Goa's all-women tourist cab service hits roadblock

Panaji: India's first all-women tourism taxi service, flagged off three months ago in Goa, has hit a roadblock.

Panaji: India's first all-women tourism taxi service, flagged off three months ago in Goa, has hit a roadblock.

A Church-operated NGO Centre for Responsible Tourism (CRT) Thursday said that contrary to public knowledge, a private company was running the cab service and that the women drivers were being allegedly forced to drive at night with male passengers without any security.

CRT blamed the Goa Tourism Development Corp (GTDC) for the "scam and sham".

According to Fr. Maverick Fernandes, who heads Caritas (under which CRT functions), the social and charitable wing of the influential Roman Catholic Church in Goa, the 10 women taxi drivers roped in to drive the radio-taxi fleet were not even trained in basic martial arts.

GTDC launched the cab service in October last year.

"The GTDC has been lying all along. About martial arts, about the taxi service being run by the corporation, about salaries and their rules about ferrying women clients," Fernandes told a press conference.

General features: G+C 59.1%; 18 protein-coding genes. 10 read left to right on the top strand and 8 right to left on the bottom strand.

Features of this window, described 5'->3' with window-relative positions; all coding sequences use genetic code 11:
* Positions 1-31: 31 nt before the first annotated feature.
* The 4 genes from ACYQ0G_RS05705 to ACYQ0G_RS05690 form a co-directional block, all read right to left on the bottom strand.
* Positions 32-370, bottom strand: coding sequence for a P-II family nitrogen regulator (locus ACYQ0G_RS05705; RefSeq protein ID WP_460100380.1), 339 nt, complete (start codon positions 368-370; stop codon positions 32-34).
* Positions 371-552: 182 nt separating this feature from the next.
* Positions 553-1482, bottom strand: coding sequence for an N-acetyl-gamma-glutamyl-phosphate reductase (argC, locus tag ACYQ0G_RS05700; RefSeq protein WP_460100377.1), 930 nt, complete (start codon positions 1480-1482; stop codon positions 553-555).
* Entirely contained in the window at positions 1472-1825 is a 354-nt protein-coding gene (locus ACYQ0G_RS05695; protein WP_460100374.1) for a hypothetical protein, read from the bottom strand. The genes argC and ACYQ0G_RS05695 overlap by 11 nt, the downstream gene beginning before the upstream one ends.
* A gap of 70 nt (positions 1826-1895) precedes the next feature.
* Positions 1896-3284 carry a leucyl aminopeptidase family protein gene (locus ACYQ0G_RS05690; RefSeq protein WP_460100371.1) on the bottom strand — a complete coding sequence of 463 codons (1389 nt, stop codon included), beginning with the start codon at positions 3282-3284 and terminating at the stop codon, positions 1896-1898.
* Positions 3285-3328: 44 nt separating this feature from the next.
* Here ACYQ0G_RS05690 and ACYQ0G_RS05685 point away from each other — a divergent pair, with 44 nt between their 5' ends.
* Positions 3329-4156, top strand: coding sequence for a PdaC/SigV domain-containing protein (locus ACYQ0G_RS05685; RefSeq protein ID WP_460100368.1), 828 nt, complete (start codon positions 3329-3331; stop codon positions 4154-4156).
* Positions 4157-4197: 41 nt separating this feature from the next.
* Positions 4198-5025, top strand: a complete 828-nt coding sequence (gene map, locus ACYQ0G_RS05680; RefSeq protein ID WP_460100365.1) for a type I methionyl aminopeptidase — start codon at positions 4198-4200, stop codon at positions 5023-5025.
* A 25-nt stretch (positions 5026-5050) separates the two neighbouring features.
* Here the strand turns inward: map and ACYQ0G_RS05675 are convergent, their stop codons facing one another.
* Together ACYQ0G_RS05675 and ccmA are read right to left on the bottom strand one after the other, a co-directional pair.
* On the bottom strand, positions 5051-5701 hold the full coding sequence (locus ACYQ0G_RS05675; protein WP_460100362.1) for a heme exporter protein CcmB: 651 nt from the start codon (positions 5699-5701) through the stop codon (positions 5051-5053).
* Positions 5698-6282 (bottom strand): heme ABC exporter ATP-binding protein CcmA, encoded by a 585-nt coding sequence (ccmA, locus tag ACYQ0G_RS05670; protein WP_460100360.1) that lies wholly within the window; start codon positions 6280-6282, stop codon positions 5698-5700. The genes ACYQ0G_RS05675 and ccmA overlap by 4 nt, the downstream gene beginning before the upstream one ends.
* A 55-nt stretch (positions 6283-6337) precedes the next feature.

"Instead of making them entrepreneurs as they had claimed, they have opened doors for private taxi operators and made the women employees," he said.

Goa is one of the leading beach tourism destinations in India and attracts nearly three million tourists annually.

But the lack of public transport, coupled with the need to ensure safer travel for women, led the GTDC to start the all-women taxi service.

The media kit provided to journalists at the time suggested that the taxi service was started by tourism authorities.

"Even the women drivers were given the impression that they were being hired by GTDC before the service was outsourced to a private cab operator, which has rendered these women vulnerable in more ways than one," Fernandes said.

Said Rita Vaz, one of the women drivers: "We do not feel safe on the roads at night. The emergency buttons provided in the car do not work and the GPS tracking service stops after 7 p.m.

"Earlier, the rules said we had to carry male clients if there was a woman along with them. Now the company wants us to ferry all-male passenger groups even at night," Vaz said.

Vaz and her colleagues have now decided to stop driving the radio-cabs until their demands for regulated salary, enhanced security and insurance cover were met.

GTDC officials said an official response to the allegations would be made later Thursday.

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